This is a Saturday evening trial run at selecting tiny bits of a single loop from a Buddha Machine and having them pulse against each other. Eventually the main source line is eliminated so that only these microloops remain. Toward the end, two of the microloops are further affected by delays that warble by changing ever so slightly within a narrow range at a rapid pace. There’s not much more to it than that. The source audio is the third generation of Buddha Machine, called Chan Fang, which came out a decade ago, back in 2010. The instrument heard is the qin, a Chinese zither.
There are five channels into the mixer. The purple one, channel five, is the unadulterated source audio. Channels one through four each get their own individual micoloop in real time, one at a time. Channels three and four are the ones eventually set to warble (channel four starting at 3:24, channel three at 4:52). The loops and delays occur in the ER-301 (the large synthesizer module in the lower left, running the Pedal Looper and Delay units). The warble is a result of a pair of waves that come from a combination of the Batumi (the one with four vertical levers directly above the ER-301) and the S.P.O. (the one with four black knobs, two to the right of the Batumi). I’m going to explore this approach further, likely combining microloops from various loops of the Chan Fang.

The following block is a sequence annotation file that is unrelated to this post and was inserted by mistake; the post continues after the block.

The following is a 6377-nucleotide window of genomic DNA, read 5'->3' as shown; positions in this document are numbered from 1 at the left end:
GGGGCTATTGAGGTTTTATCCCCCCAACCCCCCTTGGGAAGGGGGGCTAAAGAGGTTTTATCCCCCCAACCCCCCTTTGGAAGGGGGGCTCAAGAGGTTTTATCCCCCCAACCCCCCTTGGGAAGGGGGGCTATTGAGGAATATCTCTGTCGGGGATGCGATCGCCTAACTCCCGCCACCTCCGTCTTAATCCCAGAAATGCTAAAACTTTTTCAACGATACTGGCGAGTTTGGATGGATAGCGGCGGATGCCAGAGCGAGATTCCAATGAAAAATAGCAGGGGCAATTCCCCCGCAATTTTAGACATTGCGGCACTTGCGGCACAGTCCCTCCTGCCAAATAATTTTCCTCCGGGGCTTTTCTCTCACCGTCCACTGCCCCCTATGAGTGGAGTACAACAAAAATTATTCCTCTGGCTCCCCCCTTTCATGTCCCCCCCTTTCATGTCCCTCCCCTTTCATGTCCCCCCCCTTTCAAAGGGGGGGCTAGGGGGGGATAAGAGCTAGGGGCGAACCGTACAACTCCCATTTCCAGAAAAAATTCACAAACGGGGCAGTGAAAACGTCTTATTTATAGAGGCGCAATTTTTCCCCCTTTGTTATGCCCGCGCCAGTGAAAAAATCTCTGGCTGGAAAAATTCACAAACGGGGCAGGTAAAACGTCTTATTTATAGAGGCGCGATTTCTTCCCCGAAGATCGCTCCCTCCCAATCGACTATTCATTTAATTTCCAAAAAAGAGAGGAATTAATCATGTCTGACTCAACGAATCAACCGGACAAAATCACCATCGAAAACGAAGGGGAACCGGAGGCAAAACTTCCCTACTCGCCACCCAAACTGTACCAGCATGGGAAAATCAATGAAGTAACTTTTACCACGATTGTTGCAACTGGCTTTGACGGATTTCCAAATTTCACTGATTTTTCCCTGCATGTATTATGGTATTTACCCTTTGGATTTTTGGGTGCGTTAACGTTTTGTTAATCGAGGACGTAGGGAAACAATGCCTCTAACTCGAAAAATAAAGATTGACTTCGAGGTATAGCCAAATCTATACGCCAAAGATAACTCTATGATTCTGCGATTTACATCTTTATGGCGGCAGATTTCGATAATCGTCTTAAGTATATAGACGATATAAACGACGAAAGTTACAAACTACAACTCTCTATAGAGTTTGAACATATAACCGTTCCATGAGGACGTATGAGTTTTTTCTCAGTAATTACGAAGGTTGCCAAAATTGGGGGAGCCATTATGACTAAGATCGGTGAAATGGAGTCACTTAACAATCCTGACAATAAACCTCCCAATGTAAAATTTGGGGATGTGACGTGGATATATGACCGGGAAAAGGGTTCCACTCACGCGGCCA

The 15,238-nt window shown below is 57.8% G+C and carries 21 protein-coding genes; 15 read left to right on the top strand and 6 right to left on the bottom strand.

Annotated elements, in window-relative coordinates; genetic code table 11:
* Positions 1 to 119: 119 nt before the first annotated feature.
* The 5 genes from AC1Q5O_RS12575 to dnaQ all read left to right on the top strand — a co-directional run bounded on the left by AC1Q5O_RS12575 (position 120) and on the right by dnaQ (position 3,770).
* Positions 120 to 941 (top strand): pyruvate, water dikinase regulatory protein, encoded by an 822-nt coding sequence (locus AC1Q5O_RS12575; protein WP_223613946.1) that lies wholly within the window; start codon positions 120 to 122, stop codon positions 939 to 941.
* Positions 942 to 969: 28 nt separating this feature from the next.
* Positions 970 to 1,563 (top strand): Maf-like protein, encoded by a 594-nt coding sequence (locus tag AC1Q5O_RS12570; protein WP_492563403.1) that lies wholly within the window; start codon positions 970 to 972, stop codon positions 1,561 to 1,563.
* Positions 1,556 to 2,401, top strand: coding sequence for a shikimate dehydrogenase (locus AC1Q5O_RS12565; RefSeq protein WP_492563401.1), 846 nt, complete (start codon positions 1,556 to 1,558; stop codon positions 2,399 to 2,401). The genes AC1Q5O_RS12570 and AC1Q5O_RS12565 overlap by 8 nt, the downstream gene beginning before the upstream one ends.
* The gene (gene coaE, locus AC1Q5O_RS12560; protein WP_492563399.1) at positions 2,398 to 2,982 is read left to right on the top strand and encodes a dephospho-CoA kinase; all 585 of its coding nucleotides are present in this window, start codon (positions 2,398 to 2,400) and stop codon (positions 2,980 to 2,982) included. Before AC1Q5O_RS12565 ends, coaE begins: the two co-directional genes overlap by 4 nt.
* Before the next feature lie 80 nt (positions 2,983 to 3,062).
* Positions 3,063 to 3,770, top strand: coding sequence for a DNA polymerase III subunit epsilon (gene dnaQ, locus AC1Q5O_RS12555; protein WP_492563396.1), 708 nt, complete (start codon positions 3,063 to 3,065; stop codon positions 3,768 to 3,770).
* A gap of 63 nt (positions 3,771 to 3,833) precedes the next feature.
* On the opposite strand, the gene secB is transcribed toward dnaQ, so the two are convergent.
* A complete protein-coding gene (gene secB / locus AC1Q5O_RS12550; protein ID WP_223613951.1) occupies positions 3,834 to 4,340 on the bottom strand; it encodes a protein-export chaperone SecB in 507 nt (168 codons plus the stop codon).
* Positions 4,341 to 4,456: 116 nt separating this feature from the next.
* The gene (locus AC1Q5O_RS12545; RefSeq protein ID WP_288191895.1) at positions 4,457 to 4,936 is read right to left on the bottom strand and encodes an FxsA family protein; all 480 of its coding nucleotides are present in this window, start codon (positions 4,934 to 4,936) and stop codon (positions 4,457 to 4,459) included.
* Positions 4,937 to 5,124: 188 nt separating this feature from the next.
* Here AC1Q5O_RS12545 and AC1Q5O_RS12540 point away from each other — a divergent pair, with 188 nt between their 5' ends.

For further patch-documentation purposes, here is a straight-on shot of the synthesizer: